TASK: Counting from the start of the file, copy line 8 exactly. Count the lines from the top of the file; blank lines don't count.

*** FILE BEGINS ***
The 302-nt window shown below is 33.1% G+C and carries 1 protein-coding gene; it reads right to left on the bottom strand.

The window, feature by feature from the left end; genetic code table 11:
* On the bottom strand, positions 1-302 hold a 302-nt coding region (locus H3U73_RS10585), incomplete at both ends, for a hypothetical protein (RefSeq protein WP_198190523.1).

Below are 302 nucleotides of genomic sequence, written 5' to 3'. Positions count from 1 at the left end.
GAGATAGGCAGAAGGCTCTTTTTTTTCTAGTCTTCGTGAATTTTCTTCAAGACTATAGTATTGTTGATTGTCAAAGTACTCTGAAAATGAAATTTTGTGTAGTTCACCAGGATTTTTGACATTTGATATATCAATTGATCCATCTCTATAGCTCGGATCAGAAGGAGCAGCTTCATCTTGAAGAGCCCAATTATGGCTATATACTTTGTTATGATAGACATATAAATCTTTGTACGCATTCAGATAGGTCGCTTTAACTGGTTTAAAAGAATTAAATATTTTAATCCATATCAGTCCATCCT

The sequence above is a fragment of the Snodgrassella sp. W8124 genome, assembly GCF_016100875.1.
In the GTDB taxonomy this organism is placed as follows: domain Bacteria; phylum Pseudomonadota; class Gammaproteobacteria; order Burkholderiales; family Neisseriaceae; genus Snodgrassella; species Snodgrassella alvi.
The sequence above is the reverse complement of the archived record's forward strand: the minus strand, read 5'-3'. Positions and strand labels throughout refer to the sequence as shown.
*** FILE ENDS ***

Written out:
The sequence above is the reverse complement of the archived record's forward strand: the minus strand, read 5'-3'. Positions and strand labels throughout refer to the sequence as shown.